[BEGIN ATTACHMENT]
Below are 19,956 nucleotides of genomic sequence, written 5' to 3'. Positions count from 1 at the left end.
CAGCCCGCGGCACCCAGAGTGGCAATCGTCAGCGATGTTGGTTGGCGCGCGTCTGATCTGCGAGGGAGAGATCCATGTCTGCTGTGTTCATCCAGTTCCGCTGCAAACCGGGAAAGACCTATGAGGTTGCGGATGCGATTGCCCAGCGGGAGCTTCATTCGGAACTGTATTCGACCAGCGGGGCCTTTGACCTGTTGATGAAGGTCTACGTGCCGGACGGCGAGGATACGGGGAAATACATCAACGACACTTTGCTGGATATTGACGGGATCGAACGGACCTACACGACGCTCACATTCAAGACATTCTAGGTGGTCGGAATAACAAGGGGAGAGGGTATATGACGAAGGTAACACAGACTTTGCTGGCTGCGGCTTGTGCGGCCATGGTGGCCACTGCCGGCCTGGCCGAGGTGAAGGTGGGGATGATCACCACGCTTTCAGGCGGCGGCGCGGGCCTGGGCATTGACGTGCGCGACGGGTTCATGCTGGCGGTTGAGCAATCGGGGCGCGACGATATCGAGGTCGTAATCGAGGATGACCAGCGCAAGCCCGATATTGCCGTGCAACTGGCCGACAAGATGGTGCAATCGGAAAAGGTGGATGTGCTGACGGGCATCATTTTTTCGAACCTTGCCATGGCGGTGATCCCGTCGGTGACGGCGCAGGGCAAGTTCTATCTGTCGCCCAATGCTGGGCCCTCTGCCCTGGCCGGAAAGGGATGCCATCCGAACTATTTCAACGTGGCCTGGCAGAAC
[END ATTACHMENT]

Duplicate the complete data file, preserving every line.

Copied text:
Below are 19,956 nucleotides of genomic sequence, written 5' to 3'. Positions count from 1 at the left end.
CAGCCCGCGGCACCCAGAGTGGCAATCGTCAGCGATGTTGGTTGGCGCGCGTCTGATCTGCGAGGGAGAGATCCATGTCTGCTGTGTTCATCCAGTTCCGCTGCAAACCGGGAAAGACCTATGAGGTTGCGGATGCGATTGCCCAGCGGGAGCTTCATTCGGAACTGTATTCGACCAGCGGGGCCTTTGACCTGTTGATGAAGGTCTACGTGCCGGACGGCGAGGATACGGGGAAATACATCAACGACACTTTGCTGGATATTGACGGGATCGAACGGACCTACACGACGCTCACATTCAAGACATTCTAGGTGGTCGGAATAACAAGGGGAGAGGGTATATGACGAAGGTAACACAGACTTTGCTGGCTGCGGCTTGTGCGGCCATGGTGGCCACTGCCGGCCTGGCCGAGGTGAAGGTGGGGATGATCACCACGCTTTCAGGCGGCGGCGCGGGCCTGGGCATTGACGTGCGCGACGGGTTCATGCTGGCGGTTGAGCAATCGGGGCGCGACGATATCGAGGTCGTAATCGAGGATGACCAGCGCAAGCCCGATATTGCCGTGCAACTGGCCGACAAGATGGTGCAATCGGAAAAGGTGGATGTGCTGACGGGCATCATTTTTTCGAACCTTGCCATGGCGGTGATCCCGTCGGTGACGGCGCAGGGCAAGTTCTATCTGTCGCCCAATGCTGGGCCCTCTGCCCTGGCCGGAAAGGGATGCCATCCGAACTATTTCAACGTGGCCTGGCAGAAC